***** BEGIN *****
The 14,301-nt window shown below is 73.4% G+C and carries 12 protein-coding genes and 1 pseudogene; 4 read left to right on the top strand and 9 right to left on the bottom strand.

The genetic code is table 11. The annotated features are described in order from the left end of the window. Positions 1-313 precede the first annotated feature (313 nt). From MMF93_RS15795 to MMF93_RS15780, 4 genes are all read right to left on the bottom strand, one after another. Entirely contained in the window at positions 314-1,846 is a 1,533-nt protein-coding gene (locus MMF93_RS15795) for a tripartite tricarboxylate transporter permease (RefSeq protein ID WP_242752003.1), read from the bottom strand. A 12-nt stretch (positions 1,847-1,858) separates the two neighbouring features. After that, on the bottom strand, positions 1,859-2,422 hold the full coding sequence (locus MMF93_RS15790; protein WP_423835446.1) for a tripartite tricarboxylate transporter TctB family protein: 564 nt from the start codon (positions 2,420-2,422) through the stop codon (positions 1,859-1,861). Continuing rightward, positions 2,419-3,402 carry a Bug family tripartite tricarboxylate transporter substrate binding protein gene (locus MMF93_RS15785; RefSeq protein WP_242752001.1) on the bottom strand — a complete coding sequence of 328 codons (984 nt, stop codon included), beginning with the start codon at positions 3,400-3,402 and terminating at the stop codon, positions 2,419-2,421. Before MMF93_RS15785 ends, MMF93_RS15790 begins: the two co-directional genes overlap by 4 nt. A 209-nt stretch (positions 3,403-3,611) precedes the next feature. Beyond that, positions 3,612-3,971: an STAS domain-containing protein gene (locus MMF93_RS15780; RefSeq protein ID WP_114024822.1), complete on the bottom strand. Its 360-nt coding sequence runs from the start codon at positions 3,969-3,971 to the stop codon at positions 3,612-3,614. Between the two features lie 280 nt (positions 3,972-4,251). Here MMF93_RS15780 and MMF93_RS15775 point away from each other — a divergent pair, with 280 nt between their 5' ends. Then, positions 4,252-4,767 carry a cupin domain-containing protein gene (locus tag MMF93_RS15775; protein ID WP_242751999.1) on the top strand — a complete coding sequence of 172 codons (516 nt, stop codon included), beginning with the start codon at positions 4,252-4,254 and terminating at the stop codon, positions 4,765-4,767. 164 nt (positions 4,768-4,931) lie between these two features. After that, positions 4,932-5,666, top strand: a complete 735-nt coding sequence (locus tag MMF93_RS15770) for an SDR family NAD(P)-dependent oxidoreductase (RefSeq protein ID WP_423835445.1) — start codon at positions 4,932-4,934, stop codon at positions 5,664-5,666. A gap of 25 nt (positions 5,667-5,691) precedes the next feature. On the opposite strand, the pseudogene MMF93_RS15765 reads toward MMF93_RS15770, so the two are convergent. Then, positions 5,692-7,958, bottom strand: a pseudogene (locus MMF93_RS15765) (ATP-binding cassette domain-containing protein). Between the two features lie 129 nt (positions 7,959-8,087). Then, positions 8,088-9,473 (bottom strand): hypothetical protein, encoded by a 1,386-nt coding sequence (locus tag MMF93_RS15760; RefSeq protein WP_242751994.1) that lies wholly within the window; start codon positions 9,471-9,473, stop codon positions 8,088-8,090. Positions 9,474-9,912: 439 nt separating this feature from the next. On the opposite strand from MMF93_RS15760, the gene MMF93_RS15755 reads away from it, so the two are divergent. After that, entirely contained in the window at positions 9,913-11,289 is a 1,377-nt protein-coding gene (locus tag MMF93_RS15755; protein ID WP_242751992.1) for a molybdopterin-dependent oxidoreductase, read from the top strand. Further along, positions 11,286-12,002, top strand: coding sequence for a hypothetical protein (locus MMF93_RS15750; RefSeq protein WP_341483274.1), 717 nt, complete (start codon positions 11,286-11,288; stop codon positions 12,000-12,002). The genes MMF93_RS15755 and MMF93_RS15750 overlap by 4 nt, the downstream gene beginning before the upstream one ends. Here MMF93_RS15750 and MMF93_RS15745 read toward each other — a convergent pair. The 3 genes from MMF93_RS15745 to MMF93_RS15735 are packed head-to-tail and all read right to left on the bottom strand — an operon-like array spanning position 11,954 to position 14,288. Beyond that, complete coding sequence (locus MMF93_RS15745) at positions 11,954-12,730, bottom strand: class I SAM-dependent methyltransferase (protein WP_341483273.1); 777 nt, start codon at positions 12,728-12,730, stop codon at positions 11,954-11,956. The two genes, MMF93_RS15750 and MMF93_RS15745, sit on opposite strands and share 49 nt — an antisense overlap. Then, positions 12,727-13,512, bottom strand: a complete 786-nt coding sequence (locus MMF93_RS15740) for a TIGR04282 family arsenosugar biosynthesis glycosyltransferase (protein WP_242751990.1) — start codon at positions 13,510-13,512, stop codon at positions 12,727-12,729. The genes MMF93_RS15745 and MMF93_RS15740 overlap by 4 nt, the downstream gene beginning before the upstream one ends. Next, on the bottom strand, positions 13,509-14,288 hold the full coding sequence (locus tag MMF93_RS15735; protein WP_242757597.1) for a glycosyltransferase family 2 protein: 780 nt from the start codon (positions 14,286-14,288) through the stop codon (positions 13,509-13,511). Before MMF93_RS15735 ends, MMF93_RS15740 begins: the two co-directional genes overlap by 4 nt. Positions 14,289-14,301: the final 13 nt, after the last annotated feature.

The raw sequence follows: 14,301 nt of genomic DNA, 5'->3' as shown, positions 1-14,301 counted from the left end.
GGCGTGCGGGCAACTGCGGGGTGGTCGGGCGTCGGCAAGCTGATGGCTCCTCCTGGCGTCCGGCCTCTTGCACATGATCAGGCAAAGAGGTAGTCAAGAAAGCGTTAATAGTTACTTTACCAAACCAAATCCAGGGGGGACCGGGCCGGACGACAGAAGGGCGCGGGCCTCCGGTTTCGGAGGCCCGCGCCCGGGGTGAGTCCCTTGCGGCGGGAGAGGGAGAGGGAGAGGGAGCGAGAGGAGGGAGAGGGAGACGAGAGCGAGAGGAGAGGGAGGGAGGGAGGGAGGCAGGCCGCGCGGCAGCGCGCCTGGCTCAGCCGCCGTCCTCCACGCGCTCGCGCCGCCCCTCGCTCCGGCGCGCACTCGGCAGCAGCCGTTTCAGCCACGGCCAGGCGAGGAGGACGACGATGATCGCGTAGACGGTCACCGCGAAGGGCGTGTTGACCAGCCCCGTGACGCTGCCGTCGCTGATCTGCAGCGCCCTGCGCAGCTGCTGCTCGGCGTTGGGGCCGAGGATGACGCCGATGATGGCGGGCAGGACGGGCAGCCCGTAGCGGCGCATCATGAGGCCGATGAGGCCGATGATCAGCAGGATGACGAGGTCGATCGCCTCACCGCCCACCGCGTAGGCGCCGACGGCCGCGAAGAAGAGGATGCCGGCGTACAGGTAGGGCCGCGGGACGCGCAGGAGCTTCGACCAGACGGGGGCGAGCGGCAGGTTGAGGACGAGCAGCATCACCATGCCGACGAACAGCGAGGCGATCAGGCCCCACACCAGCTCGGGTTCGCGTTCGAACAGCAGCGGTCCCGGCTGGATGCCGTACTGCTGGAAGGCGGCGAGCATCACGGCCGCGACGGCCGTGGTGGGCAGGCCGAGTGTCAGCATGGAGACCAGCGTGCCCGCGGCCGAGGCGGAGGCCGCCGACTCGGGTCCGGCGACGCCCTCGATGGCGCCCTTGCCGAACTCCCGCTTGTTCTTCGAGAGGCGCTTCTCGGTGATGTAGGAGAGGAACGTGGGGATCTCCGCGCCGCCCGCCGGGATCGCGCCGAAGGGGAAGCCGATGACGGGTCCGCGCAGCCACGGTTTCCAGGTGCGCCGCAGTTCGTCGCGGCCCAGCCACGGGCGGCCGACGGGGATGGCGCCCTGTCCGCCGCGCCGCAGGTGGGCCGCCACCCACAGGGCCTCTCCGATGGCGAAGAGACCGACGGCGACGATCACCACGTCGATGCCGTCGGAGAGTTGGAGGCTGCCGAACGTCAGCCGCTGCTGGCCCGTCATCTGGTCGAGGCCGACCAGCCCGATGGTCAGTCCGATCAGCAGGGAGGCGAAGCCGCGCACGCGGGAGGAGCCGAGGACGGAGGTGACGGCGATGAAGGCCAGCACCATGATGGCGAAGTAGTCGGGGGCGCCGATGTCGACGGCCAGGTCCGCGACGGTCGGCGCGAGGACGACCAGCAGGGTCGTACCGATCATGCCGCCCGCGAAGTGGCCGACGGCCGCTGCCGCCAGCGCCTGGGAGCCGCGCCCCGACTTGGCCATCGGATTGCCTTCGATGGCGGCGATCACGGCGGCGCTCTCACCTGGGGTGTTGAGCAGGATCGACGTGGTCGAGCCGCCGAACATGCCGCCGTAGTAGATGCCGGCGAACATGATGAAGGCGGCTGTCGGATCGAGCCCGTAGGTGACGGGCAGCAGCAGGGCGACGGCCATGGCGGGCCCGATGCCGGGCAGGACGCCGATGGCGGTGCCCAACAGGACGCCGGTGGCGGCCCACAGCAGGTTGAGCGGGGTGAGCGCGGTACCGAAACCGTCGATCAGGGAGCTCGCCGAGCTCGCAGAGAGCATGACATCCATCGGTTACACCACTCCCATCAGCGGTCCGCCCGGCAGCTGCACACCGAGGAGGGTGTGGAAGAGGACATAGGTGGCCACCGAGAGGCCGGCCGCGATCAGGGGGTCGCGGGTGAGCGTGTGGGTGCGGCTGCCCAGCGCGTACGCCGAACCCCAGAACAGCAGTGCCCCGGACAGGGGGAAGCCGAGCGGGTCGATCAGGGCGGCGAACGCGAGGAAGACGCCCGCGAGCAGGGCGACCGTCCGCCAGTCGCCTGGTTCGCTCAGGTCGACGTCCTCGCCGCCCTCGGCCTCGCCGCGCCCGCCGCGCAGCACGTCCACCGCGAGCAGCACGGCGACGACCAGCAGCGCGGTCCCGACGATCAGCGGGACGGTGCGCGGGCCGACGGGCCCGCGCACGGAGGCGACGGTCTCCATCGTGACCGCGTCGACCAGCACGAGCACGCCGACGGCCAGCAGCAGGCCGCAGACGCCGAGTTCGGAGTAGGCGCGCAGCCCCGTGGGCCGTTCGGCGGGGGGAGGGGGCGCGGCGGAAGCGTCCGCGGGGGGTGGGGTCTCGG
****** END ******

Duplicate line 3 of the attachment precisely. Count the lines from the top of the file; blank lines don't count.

The raw sequence follows: 14,301 nt of genomic DNA, 5'->3' as shown, positions 1-14,301 counted from the left end.